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Aviation History: March '01 Editorial

Originally published on HistoryNet.com. Published Online: September 23, 2001 
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From the Editor
From the Editor
Aviation History
Aviation History

We salute those in aviation who have earned well-deserved recognition.

Every year the National Aeronautic Association (NAA) honors a handful of those who have contributed to the advancement and history of aviation in the United States. The historical aspect of their accomplishments is stressed by one of the basic criteria for the award–one must be at least 60 years old to be accorded this, the Elder Statesman of Aviation award. Recipients of the 2000 Elder Statesman award include the following:

Gladys Dawson Buroker is one of the groundbreaking women in aviation who overcame many obstacles to carve out a career decades before aviation was considered appropriate for females. She has nearly 20,000 flying hours and 63 years of experience in barnstorming, wing-walking, parachuting and piloting many types of aircraft. During World War II, Buroker provided flight instruction for military recruits.

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Jack J. Eggspuehler has devoted his life to the enhancement of commercial and general aviation through education. A longtime flight instructor and professor of aviation at Ohio State University, he was instrumental in creating the National Association of Flight Instructors. As a presenter of safety programs for the Aircraft Owners and Pilots Association (AOPA) Air Safety Foundation, he traveled 200 days a year for 20 years to speak at weekend ground schools, flight instructor revalidation clinics (many of which I attended) and pilot refresher courses.

Lois Feigenbaum is a pilot of 38 years and a pioneering advocate for women's equal right to a future in aviation. To this end, she has been a tireless crusader in many venues, serving as Federal Aviation Association (FAA) assistant deputy administrator for airports, a member of the Women's Advisory Committee on Aviation, a 24-year FAA accident-prevention counselor and a race pilot. Her example and her involvement in organizations such as the Ninety-Nines, the international organization of women pilots, has promoted the involvement of women in aviation.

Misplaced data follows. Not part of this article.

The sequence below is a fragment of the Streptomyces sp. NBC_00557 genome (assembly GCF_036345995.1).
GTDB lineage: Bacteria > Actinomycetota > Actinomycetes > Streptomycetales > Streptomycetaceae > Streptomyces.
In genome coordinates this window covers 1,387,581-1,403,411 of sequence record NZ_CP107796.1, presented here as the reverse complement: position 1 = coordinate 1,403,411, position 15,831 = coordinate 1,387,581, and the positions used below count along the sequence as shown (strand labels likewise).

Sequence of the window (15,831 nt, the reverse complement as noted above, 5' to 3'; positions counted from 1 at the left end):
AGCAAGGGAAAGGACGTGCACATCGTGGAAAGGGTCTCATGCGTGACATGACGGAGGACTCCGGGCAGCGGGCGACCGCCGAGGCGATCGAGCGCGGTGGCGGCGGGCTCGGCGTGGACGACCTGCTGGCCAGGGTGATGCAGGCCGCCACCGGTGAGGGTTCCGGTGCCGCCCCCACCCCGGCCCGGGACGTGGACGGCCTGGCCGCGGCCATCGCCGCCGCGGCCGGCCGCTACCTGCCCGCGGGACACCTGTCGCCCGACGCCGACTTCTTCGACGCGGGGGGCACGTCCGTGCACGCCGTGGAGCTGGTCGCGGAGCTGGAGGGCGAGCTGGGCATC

E.E. "Buck" Hilbert enlisted at the age of 17 in the U.S. Army Air Corps as an aircraft maintenance instructor. After soloing at 16, he became a flight officer, flight instructor and Boeing B-17 bomber pilot during WWII. Recalled to duty during the Korean War, he flew Stinson L-5 and Cessna L-19 artillery spotter aircraft. He began a career with United Airlines flying the legendary Douglas DC-3, retiring years later as a captain flying DC-8s. He is now secretary of the airline's historical foundation. A founding member of the Experimental Aviation Association, he has restored antique airplanes for himself and has assisted with others.

John B. Roach began his aviation involvement during WWII as a participant in the "Tuskegee Experiment," through which African Americans were first allowed into Army Air Corps flight training. He became a North American B-25 bomber pilot and later served as a flight instructor in Fairchild C-119 troop carrier and Douglas C-124 cargo aircraft for the Air Force Reserve after the war. He joined the FAA in 1969 and was subsequently appointed deputy regional director for the New England region. An active member of the Tuskegee Airmen, he makes more than 25 presentations a year to civic, military, educational and professional groups.

Mervin K. Strickler, Jr., has been associated for 50 years with nearly every major aviation industry manpower resource. As director of Aviation Education of the Civil Air Patrol and chief of FAA Aviation Education Programs, Strickler has had a profound influence on administrators, teachers and students, matching sound educational principles with civilian and military aviation career needs.

Kenneth O. Wofford entered the Aviation Cadet training program at Tuskegee, Ala., and became a fighter pilot with the Tuskegee Airmen. Wofford remained in the air service after the war and transitioned to transport aircraft, becoming instrumental in converting the U.S. Air Force fleet in Europe from propeller to four-engine jet aircraft. He retired in 1974 and continues his involvement in aviation as an active participant of the Tuskegee Airmen.

The NAA is the national aero club of the United States and is the nation's oldest aviation organization. It promotes the advancement of the art, sport and science of aviation and space flight, and is the U.S. representative to the world aviation and space record-setting organization, the Fédération Aeronautique Internationale.


Arthur H. Sanfelici, Editor, Aviation History

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